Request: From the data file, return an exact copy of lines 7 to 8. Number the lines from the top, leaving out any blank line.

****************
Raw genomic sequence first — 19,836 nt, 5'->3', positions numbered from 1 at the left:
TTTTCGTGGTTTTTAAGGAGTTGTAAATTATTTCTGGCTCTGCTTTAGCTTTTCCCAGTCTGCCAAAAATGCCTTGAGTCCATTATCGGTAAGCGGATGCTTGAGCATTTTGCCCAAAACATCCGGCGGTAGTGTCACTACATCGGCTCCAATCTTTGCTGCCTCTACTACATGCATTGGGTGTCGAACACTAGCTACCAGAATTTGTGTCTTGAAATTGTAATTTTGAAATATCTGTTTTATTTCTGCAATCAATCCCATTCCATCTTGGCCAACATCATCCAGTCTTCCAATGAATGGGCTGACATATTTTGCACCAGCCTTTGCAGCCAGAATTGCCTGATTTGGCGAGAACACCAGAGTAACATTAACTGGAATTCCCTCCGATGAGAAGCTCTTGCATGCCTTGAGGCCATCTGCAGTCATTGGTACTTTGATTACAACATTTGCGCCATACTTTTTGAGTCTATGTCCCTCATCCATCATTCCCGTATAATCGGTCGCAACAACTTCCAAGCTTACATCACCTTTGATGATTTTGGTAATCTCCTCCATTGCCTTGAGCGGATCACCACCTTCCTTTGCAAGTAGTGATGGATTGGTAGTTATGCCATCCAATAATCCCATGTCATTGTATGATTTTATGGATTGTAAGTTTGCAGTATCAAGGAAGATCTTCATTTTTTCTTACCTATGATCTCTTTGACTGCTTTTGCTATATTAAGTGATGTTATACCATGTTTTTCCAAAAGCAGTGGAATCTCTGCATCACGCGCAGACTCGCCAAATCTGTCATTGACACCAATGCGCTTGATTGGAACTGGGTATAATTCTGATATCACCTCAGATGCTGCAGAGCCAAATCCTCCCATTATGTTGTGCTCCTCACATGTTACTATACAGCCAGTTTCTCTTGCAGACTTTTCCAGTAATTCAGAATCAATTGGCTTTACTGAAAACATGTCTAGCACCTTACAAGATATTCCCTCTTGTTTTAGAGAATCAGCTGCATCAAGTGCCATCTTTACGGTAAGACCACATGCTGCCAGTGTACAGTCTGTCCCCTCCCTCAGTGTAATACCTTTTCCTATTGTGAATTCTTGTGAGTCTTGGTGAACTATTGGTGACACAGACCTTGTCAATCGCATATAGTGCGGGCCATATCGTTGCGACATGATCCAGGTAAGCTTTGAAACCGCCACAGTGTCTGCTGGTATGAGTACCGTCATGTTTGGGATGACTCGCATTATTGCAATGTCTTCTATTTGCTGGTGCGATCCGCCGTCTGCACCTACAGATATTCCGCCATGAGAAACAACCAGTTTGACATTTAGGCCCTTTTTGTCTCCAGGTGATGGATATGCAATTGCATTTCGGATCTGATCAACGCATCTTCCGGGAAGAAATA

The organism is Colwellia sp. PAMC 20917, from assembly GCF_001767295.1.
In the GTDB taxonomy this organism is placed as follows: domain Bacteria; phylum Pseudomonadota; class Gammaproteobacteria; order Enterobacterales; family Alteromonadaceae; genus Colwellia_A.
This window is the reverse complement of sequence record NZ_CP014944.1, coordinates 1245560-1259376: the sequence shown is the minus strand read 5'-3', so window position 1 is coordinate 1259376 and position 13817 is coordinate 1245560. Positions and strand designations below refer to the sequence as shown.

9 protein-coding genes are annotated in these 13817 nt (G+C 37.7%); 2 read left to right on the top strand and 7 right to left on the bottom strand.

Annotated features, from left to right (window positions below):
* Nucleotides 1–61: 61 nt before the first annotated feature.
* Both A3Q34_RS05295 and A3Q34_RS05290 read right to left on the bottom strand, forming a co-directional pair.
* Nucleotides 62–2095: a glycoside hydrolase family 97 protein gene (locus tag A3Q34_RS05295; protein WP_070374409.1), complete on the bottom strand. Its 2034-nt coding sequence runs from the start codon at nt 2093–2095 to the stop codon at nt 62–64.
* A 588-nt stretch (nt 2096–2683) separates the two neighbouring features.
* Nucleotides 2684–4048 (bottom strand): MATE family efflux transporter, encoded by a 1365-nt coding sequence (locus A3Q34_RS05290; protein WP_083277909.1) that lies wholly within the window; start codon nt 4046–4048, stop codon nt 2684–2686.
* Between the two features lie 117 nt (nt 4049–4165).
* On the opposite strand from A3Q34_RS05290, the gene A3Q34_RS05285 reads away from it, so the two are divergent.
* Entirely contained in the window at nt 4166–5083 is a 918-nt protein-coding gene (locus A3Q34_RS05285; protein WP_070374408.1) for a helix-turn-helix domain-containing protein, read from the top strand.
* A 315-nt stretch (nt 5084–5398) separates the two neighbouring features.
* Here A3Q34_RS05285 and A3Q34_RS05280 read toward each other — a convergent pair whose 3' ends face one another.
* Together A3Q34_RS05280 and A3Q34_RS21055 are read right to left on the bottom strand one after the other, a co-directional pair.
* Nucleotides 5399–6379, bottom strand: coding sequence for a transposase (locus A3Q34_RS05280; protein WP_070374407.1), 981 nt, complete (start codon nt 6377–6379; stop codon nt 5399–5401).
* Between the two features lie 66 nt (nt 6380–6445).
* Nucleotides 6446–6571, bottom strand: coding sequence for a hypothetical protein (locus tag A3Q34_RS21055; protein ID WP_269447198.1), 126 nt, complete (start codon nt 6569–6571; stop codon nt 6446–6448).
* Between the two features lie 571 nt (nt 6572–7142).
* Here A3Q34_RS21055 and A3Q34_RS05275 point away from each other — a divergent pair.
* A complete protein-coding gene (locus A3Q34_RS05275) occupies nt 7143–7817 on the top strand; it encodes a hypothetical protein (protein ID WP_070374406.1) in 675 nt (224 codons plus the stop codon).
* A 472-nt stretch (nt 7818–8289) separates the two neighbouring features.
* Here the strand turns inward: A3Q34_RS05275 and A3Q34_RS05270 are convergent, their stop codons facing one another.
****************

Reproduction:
Annotated features, from left to right (window positions below):
* Nucleotides 1–61: 61 nt before the first annotated feature.